Will the real chairman please stand up?
We'd like to get through a week without having to write an editorial about Michael Copps and indecency, but this won't be it.
The commissioner wrote an op-ed piece in USA Today
last week giving broadcasters an ultimatum: Start working on a programming code by Easter, or else. Meanwhile, Sen. Robert Byrd (D-W.Va.) has demanded a report from the FCC on "declining standards" and "objectionable programming." We think Copps's threat is hollow. There is no indication he speaks for anyone else on the commission. He is trying to bully broadcasters from his regulatory pulpit. How we feel about the Byrd report depends on the answer he gets from the FCC.
Our immediate concern is that Byrd's fulminations, combined with Copps's public censorship of the demon rum (NBC's liquor ads) and the demon lingerie (ABC's Victoria's Secret sweeps stunt) may embolden censors-without-portfolio to step up their attacks on the industry or, worse, cow the industry into a code.
We'd like to hear from Chairman Michael Powell on the indecency issue. His first speeches as a commissioner rang with the sort of "full First Amendment for broadcasters" endorsements that could have been plucked from this page. But he has remained silent during the Eminem and Sarah Jones controversies while Copps has presumed to speak for the "government" on the issue. We encourage Powell to use the Byrd report to rediscover that voice. In a letter to Powell, offended groups cited Copps as a promising ally, saying they "sensed a new direction" from the FCC. So do we: the wrong one.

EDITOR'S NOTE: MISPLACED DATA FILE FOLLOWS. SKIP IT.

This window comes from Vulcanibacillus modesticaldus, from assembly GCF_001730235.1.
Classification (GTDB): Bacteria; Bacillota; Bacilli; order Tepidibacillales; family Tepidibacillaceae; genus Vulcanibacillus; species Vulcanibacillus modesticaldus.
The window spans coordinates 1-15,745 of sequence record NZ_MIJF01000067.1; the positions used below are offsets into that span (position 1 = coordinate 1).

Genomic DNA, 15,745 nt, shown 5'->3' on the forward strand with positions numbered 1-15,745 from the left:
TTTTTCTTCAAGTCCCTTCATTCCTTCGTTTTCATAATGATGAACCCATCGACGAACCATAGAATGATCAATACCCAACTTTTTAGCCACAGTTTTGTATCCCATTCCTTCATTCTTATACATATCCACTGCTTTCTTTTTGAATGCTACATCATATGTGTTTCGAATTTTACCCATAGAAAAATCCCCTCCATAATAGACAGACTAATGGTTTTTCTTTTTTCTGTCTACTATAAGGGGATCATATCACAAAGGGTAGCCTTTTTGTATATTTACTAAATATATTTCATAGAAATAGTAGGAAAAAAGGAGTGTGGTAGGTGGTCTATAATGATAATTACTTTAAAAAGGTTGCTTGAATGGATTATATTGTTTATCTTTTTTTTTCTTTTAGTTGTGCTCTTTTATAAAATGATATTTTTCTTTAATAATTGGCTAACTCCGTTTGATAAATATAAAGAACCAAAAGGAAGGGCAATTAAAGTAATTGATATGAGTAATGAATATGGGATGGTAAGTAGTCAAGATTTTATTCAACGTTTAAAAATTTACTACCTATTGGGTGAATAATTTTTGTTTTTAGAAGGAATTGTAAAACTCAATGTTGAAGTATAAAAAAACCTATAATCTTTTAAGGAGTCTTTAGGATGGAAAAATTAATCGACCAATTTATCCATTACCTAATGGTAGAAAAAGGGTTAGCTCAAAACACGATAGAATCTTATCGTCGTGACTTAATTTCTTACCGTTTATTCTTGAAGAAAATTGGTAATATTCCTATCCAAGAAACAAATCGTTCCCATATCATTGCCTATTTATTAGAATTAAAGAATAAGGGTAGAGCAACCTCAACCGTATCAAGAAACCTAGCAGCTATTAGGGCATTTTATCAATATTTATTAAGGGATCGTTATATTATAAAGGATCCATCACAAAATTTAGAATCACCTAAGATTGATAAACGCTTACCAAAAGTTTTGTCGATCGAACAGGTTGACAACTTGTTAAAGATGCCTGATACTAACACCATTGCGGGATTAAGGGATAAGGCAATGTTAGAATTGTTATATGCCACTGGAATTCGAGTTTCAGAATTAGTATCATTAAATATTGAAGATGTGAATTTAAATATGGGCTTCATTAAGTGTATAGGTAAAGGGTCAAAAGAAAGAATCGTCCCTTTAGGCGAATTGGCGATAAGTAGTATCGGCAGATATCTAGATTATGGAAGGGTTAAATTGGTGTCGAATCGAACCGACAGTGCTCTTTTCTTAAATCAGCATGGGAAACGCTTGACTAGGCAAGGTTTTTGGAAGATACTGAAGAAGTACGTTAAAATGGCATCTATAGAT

All news is local
There may be no stronger public-interest argument for small-market duopolies than the death of local news at several stations (see story, page 29). And there are more to come, says veteran newsman and consultant Hank Price. The economics aren't there to support multiple local newscasts in some markets, he says. News may have once been a cash cow, but it doesn't take an economics major to figure out that the more cows you've got supplying milk, the lower the price it will command in the marketplace.
News, of course, isn't a cow, any more than TV is a toaster. It's one of the things that helps distinguish broadcasting. As Project for Excellence in Journalism's Carl Gottlieb puts it: "People develop relationships with local newspeople. Eliminate all that, and what am I relating to? Jerry Seinfeld? Homer Simpson?"
Currently, the FCC doesn't allow duopolies in markets with fewer than eight "voices." Loosening that restriction might allow some of the stations now punting news to make the numbers work. At least the preservation of news should be added explicitly to the list of waiver conditions for such small-market combos.